- Uncover the bowl, making sure you keep the plastic wrap and twine as you will need it again. Add the remaining 370g of bread flour, the remaining 200 ml of water and the honey. Fit your standing mixer with a dough hook and mix the dough on a low speed for 2 minutes. Next, add the salt and continue to mix for 8 minutes on a medium speed. The dough should slowly pull away from the sides of the bowl, it won’t completely clean the bowl, but if your dough seems too sticky and it’s not pulling away at all, you may add a small handful of flour to make it less sticky. (Note, the dough is sticky by nature so don’t go adding handfuls and handfuls of flour or you will have wasted some precious time AND DOUGH.) While the dough is still mixing, grease a large bowl with olive oil – the bowl needs to be large enough to hold the dough when it doubles in size. Place the dough into the oiled bowl and cover tightly with the plastic wrap. Then further secure it by tying the twine back around the bowl. Set aside for 45 minutes. Why not pour yourself a glass of wine? You’ve earned it.
- Uncover the bowl and rub your hands with some olive oil so the dough doesn’t stick to you. Carefully pull the sides away from the bowl and start folding the edges of the dough towards the center. Do this a couple of times over. Turn the dough over, folded sides down. Cover the bowl once again and let it rise for a further 45 minutes. Another chill break, another glass of wine.
To make the pesto: Simply add the basil leaves, pine nuts, parmesan, salt and pepper to a food processor with a bit of the olive oil and start processing. Add the remainder of the olive oil in a constant stream while still processing. Taste and season as desired.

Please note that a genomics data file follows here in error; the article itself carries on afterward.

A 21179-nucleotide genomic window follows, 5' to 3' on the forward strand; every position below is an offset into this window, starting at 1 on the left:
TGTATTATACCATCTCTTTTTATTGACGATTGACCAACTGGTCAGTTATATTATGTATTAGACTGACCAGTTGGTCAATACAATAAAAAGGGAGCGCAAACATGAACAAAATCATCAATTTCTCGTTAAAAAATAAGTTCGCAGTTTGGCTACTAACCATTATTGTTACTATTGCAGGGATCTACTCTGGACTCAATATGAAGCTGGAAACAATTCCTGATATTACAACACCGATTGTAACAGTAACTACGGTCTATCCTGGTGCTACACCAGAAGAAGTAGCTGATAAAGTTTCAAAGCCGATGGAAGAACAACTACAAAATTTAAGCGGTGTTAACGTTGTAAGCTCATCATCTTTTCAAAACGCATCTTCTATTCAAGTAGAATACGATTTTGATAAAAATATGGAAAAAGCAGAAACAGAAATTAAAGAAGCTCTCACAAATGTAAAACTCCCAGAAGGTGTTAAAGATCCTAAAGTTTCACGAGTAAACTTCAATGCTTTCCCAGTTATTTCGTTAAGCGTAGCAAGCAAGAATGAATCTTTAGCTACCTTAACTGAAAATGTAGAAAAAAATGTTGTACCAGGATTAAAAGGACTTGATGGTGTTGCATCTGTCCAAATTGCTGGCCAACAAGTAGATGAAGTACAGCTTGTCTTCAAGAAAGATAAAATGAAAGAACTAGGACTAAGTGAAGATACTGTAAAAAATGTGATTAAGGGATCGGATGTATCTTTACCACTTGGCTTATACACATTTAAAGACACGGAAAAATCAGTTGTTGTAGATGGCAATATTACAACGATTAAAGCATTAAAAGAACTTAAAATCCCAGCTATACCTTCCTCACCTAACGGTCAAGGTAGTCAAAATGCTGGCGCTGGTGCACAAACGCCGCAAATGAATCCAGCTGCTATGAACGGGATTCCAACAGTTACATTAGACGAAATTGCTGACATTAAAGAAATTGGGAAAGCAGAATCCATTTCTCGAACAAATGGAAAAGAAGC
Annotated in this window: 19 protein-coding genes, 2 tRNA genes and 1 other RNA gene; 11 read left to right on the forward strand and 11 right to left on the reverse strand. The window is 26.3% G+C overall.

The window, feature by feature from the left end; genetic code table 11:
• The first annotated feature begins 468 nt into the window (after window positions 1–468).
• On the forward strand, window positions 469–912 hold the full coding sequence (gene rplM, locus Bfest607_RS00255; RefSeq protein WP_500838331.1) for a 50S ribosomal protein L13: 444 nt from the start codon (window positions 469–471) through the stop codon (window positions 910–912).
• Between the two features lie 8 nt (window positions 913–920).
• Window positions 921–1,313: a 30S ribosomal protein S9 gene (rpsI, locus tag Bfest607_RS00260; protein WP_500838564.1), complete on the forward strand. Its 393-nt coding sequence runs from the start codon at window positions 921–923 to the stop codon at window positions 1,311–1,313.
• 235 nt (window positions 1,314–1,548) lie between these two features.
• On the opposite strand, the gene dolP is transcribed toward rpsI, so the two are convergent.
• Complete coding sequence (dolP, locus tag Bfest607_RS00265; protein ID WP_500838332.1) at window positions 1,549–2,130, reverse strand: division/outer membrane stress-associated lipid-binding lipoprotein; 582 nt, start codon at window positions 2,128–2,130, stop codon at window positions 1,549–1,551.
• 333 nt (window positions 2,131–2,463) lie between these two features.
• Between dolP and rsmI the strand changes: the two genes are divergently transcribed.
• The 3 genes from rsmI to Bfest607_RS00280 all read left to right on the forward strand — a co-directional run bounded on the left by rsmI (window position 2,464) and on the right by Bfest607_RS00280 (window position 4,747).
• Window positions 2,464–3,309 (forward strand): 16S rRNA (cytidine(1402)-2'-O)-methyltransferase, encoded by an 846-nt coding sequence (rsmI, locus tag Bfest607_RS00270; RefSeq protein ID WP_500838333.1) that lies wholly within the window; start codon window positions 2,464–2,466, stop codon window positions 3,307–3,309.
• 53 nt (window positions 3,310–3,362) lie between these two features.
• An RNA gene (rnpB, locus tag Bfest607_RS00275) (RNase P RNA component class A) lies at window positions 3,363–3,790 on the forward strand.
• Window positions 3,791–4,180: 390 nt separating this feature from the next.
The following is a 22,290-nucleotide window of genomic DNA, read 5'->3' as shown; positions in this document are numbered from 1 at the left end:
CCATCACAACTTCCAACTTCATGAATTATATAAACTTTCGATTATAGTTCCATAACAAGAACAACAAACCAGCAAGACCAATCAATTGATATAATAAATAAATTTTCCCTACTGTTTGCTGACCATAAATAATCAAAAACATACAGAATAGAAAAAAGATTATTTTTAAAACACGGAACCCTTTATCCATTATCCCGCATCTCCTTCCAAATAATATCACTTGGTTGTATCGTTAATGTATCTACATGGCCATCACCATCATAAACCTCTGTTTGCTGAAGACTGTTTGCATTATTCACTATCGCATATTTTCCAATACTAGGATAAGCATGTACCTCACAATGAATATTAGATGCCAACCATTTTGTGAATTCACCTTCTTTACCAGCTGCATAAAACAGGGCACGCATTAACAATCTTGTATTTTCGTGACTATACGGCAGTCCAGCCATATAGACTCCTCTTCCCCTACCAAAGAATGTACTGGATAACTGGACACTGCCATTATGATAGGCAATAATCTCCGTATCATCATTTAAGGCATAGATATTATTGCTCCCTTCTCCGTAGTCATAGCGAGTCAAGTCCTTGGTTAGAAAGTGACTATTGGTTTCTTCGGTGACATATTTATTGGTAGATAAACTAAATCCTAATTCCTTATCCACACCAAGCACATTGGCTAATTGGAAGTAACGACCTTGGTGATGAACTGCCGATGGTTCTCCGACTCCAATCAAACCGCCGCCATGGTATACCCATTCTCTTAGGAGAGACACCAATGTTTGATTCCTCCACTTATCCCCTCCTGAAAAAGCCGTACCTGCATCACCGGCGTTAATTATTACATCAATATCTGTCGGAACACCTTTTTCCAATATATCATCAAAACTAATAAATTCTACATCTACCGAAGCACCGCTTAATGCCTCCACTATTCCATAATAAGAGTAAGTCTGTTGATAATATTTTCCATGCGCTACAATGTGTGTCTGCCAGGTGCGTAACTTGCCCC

To make the calzone: Nancy Silverton’s recipe recommends using a pizza stone to achieve a crisper crust but it’s not necessary at all. Preheat your oven to 250C. Prepare all your filling ingredients in bowls, ready to be used. Sprinkle some semolina on your round pizza tray and set aside. Place one round of dough on your lightly floured worktop. Using your fingertips, tap the centre of the dough to flatten it. If you are feeling lucky, pick up the dough with your fists formed into a ball and start moving the dough in a circular motion so the dough stretches downward. You can also stretch the dough by tapping it with your fingers. The dough should be around 10 inches in diameter.
- Place the pizza base on the baking tray and spread a light coat of the pesto all over the dough. Sprinkle the mozzarella on half the pizza, followed by some cherry tomatoes and some black olives. Sprinkle some salt and pepper followed by a light drizzle of olive oil around the rim of the dough. Fold one half of the pizza over the other half and pinch the rim together. Now it’s just the baking left and you’ll be enjoying a glorious calzone in approximately 15 minutes.
- Place the calzone in the oven to cook for about 8 – 12 minutes. Keep an eye on it as it could brown faster, depending on your oven. Once cooked, remove from the oven and let it rest for 5 minutes before serving as it will be really hot.
- Repeat with the rest of the dough rounds. You could also make pizzas or even turn some into garlic bread. Yum!
There you go, this is not the type of recipe that will take you 20 minutes to whip up! But the long proofing hours are a small price to pay for the amazing dough you’ll have at the end. If you can’t be bothered to bake it as a calzone, make a pizza instead!